Corporate America adopts IOUs at the end of free money

Blue chip companies that need to borrow in the United States are now increasingly relying on commercial paper to avoid locking in longer-term borrowing costs in a turbulent market.
The total amount of such outstanding IOUs has soared to nearly $1.2 billion this year, up more than 20% from its 2020 lows, IT giant Apple Inc and owner of the Kinder Morgan Inc. pipeline among those who tapped the market more this year. year. At the same time, investment-grade companies are relying less on longer-term debt markets, with sales of investment-grade corporate bonds falling around 7% in 2022, according to data compiled by Bloomberg.
If you exclude banks and other financial companies, sales of this type of debt in the first half of this year were the weakest since at least 2016, according to BMO Capital Markets. Companies are essentially betting that the Fed will get inflation under control and that longer-term rates will stabilize after rising for much of the year.
“All of this volatility is causing companies to try and ride it out with issuing commercial paper as a placeholder for them until things start to calm down,” said Peter Yi, director of fixed income at term and head of credit research at Northern Trust. Asset Management, which oversees approximately $1.2 billion.
By reclaiming commercial paper, companies are returning to a market that is used to stalling during systemic crises. But lately, borrowing in the longer-term markets has become trickier than usual.
There were around 49 days in 2022 when no companies sold corporate bonds, which may imply the market was essentially closed, compared to 12 days in the same period last year, according to compiled data. by Bloomberg News. An index of bond market volatility, the ICE BofA MOVE Index, had climbed to 128.27 on Monday from 77.1 at the end of last year.
The Fed is in tightening mode – officials are widely expected to raise the central bank’s benchmark by 0.75 percentage points in its next decision on Wednesday, so rates on the shorter parts of the curve loans are not expected to recede anytime soon. The longer-term outlook is harder to predict, especially if rate hikes end up pushing the economy into a slump.
There are already early signs of a potential recession, including an inversion of key segments of the Treasury yield curve and news this week from big-box retailer Walmart Inc that shoppers are cutting spending. This kind of macroeconomic uncertainty made many investors reluctant to buy longer-dated corporate bonds from companies that were willing to venture into the market.
Meanwhile, increased investor demand for commercial paper has made financing relatively cheap for companies in this market. For example, borrowing for 30 days in the commercial paper market may cost around 2.25% as of Monday, while yields on investment-grade bonds maturing in one to three years averaged around 3. .95%. The spread between these two rates – a measure of CP’s market borrowing savings – is significant compared to the averages of the past five years.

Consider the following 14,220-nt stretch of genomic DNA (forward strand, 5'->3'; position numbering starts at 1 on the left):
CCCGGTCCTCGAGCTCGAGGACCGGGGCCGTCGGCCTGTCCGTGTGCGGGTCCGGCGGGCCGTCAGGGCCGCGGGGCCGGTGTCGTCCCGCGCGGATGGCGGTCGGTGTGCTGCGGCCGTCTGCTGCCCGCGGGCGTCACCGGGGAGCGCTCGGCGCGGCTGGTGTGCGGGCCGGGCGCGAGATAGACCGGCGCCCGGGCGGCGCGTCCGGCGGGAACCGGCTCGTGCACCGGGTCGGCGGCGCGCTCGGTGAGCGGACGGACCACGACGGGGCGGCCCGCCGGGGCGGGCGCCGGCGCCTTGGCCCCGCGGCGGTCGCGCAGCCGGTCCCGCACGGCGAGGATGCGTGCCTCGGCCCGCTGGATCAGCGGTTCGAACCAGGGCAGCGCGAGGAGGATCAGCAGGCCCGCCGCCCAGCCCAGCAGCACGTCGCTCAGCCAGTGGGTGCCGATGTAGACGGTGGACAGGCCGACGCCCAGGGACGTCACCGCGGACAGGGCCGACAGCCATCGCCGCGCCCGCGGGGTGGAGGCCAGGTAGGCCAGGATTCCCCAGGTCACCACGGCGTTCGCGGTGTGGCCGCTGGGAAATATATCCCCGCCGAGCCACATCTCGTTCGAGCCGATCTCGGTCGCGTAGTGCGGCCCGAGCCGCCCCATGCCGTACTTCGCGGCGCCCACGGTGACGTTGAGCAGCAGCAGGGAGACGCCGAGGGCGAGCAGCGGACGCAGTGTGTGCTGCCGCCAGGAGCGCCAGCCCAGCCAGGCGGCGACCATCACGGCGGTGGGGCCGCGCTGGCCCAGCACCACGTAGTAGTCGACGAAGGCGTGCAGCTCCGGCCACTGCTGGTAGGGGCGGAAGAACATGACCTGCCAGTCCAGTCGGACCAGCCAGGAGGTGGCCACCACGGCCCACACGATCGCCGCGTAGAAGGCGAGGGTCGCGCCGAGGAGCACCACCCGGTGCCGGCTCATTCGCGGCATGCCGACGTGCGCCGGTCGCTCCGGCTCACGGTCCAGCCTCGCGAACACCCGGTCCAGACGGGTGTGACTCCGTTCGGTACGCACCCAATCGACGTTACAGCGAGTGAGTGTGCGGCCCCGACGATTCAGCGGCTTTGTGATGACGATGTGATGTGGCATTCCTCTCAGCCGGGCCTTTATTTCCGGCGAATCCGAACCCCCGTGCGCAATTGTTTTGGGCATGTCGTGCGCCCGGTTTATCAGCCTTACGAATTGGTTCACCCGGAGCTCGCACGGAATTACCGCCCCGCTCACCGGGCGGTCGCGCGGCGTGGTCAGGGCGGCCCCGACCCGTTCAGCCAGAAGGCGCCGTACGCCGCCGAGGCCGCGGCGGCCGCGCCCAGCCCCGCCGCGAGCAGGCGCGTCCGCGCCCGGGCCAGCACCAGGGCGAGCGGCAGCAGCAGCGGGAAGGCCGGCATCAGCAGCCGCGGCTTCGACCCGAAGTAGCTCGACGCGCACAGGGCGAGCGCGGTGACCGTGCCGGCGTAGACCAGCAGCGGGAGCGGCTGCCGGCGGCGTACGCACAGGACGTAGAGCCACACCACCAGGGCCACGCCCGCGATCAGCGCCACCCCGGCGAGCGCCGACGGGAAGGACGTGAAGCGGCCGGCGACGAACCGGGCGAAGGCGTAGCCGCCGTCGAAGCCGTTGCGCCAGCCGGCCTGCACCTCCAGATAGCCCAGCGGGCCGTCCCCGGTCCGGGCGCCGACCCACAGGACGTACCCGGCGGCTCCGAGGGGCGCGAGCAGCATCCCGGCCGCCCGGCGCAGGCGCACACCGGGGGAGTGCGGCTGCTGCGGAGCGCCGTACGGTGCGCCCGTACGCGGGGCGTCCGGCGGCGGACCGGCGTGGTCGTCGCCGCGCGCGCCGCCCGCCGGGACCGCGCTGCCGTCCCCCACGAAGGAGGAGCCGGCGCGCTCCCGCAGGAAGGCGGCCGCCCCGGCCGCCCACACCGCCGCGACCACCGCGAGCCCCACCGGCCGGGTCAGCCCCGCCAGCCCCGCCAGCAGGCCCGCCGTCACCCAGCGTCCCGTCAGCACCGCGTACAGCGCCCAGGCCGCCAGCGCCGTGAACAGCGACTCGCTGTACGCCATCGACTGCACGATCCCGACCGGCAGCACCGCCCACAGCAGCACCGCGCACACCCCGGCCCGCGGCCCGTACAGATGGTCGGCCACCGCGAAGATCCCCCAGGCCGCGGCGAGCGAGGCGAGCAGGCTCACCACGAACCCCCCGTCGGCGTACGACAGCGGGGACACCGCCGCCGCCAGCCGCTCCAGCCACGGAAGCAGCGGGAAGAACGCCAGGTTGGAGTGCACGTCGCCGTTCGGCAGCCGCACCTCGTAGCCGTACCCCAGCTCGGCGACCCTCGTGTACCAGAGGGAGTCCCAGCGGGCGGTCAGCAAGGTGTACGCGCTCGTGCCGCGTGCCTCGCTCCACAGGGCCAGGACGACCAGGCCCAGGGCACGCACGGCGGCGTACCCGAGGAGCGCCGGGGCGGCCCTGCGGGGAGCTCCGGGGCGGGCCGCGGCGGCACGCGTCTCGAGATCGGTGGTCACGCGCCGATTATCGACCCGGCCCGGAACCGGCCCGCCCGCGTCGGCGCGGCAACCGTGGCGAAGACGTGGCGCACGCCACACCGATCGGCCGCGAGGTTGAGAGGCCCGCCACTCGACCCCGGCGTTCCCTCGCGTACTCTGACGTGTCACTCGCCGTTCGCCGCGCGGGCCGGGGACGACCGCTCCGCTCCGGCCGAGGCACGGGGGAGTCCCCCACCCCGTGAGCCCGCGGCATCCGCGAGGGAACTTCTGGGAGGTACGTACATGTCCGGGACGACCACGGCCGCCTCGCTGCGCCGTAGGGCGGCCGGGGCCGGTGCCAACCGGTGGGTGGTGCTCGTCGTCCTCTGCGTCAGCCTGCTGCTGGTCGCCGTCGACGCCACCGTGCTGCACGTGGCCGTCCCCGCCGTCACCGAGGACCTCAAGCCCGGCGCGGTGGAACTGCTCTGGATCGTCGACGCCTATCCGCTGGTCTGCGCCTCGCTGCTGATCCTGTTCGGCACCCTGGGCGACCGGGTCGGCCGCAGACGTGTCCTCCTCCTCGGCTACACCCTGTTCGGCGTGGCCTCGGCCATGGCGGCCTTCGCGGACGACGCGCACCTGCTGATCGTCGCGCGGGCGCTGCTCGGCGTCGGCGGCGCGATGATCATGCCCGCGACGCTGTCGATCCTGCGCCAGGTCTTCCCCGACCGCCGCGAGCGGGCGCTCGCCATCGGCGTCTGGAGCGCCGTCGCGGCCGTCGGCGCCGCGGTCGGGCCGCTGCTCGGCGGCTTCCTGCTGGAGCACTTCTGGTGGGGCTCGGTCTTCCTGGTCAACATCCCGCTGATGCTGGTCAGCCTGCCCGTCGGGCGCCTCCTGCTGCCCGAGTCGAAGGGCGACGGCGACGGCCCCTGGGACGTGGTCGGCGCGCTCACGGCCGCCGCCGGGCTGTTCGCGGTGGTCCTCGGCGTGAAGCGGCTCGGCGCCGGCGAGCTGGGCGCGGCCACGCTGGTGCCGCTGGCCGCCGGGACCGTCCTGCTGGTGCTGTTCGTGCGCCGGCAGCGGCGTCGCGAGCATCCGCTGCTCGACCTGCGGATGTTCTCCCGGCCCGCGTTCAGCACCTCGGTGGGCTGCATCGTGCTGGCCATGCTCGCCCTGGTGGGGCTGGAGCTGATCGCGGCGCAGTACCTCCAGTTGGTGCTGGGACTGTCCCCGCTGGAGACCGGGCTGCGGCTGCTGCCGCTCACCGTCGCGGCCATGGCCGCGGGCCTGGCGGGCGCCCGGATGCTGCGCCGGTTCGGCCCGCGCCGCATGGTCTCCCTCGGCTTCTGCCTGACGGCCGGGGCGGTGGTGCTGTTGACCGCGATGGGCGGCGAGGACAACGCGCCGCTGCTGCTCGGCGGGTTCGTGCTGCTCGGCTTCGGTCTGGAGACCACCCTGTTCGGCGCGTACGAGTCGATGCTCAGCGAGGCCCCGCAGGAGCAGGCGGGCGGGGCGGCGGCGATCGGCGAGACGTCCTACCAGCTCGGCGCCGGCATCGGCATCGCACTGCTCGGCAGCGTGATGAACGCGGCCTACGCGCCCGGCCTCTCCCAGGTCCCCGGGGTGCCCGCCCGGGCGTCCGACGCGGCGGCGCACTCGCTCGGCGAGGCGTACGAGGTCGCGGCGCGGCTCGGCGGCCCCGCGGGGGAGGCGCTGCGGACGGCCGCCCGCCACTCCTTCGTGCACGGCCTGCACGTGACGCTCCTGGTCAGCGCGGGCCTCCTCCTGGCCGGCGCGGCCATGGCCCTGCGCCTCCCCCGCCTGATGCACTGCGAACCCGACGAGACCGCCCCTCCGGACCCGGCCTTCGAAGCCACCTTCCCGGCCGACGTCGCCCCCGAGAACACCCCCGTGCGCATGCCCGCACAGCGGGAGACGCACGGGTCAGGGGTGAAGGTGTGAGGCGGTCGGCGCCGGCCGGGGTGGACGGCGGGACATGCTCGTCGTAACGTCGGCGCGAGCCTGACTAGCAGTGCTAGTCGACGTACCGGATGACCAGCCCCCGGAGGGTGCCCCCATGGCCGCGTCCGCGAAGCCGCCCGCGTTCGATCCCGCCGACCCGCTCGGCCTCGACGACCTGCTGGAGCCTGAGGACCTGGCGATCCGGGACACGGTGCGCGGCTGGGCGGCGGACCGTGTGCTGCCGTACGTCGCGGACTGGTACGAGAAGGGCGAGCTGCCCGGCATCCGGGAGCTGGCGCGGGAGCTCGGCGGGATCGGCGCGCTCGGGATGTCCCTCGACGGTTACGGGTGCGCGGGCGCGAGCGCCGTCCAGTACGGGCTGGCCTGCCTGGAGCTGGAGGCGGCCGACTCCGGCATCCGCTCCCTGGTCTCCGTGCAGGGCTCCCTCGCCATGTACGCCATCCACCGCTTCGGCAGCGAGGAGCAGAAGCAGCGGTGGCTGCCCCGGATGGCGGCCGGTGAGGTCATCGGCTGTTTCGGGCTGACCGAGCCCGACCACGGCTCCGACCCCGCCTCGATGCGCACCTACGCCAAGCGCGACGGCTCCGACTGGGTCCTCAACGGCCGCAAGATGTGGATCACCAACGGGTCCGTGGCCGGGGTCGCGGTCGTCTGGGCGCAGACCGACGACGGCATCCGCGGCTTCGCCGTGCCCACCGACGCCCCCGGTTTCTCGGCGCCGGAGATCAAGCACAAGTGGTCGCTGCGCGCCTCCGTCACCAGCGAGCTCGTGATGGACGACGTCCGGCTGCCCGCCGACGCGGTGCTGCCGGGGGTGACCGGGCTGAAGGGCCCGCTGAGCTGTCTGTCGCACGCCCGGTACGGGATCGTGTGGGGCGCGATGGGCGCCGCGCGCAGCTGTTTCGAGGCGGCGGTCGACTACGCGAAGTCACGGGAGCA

“I think supply has followed demand here, and that reflects the big gap in commercial paper rate pricing relative to the initial bond market,” said JPMorgan Chase & Co. strategist Nathaniel Rosenbaum.
Banks have been major sellers of commercial paper for years, but the biggest shift recently has been among firms outside the financial sector, said Erin Gonzalez, head of commercial paper trading at Barclays Plc. The stock of commercial paper bottomed out at around $945 billion in September 2020 before bouncing back, according to Fed data. The total amount outstanding is $1.17 billion as of July 20, although it is still only about half of its 2007 peak.
“We see businesses coming back,” Gonzalez said. “Private issuers who pulled out during the crisis are coming back.”
Even as companies increasingly borrow from the commercial paper market, some fund managers remain cautious. During the turmoil of March 2020, panicked investors withdrew billions of monetary funds within weeks, contributing to the seizure of the commercial paper market. Companies had to repay their IOUs coming due with precious money or money from a bank line.
This forced the Federal Reserve to provide emergency support to ensure markets, and even money market funds, would continue to function. The Fed had to similarly support the commercial paper market after the collapse of Lehman Brothers.
“The experience we have witnessed over the past two decades with commercial paper – which not only saw massive revaluations but also prompted formal responses from the Fed – is still relatively fresh in our minds. said Jerome Schneider, head of short-term portfolio management and financing at Pacific Investment Management Co, one of the world’s largest fixed income fund managers.
Regulatory changes in the U.S. money market industry have undermined demand for commercial paper for years, and more changes are coming that could further reduce fund purchases. Blue-chip money market funds buy about $480 billion in short-term IOUs each year, up from $725 billion in 2019, John Kodweis, head of commercial paper issuance at JPMorgan, said at a conference. a conference last month.
Despite all the worries about past turmoil and potential regulatory changes, short-term investors have ample amounts of cash and are looking for places to invest it. And many companies take comfort in knowing that the Fed is inclined to keep the market going if it crashes, Barclays’ Gonzalez said.
“Emitters who had been gone for a while would likely have felt comfortable returning by the end of 2020,” she said. “Going forward, they’re not as worried knowing the Fed stepped in and did what they did.”
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